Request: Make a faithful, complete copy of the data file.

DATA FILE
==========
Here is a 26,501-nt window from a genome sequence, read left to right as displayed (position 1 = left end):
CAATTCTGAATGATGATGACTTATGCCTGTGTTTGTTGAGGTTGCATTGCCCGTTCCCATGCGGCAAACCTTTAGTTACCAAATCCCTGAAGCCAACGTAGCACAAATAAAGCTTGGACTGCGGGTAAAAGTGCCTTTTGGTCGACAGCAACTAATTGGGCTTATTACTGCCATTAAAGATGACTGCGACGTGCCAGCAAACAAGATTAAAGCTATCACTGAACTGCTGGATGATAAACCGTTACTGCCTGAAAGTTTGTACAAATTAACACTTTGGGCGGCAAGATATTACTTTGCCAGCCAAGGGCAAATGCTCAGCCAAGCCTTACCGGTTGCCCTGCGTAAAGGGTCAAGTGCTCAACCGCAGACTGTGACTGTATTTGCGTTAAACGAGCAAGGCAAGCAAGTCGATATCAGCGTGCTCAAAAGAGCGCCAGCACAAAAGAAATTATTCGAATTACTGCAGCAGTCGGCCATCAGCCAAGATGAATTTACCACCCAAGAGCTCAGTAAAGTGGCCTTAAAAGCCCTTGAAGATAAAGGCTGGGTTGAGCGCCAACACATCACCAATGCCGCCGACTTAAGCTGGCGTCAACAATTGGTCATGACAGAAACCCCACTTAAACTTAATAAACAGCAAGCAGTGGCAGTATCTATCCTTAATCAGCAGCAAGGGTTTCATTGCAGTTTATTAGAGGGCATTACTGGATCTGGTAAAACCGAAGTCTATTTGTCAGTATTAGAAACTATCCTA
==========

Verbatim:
Here is a 26,501-nt window from a genome sequence, read left to right as displayed (position 1 = left end):
CAATTCTGAATGATGATGACTTATGCCTGTGTTTGTTGAGGTTGCATTGCCCGTTCCCATGCGGCAAACCTTTAGTTACCAAATCCCTGAAGCCAACGTAGCACAAATAAAGCTTGGACTGCGGGTAAAAGTGCCTTTTGGTCGACAGCAACTAATTGGGCTTATTACTGCCATTAAAGATGACTGCGACGTGCCAGCAAACAAGATTAAAGCTATCACTGAACTGCTGGATGATAAACCGTTACTGCCTGAAAGTTTGTACAAATTAACACTTTGGGCGGCAAGATATTACTTTGCCAGCCAAGGGCAAATGCTCAGCCAAGCCTTACCGGTTGCCCTGCGTAAAGGGTCAAGTGCTCAACCGCAGACTGTGACTGTATTTGCGTTAAACGAGCAAGGCAAGCAAGTCGATATCAGCGTGCTCAAAAGAGCGCCAGCACAAAAGAAATTATTCGAATTACTGCAGCAGTCGGCCATCAGCCAAGATGAATTTACCACCCAAGAGCTCAGTAAAGTGGCCTTAAAAGCCCTTGAAGATAAAGGCTGGGTTGAGCGCCAACACATCACCAATGCCGCCGACTTAAGCTGGCGTCAACAATTGGTCATGACAGAAACCCCACTTAAACTTAATAAACAGCAAGCAGTGGCAGTATCTATCCTTAATCAGCAGCAAGGGTTTCATTGCAGTTTATTAGAGGGCATTACTGGATCTGGTAAAACCGAAGTCTATTTGTCAGTATTAGAAACTATCCTA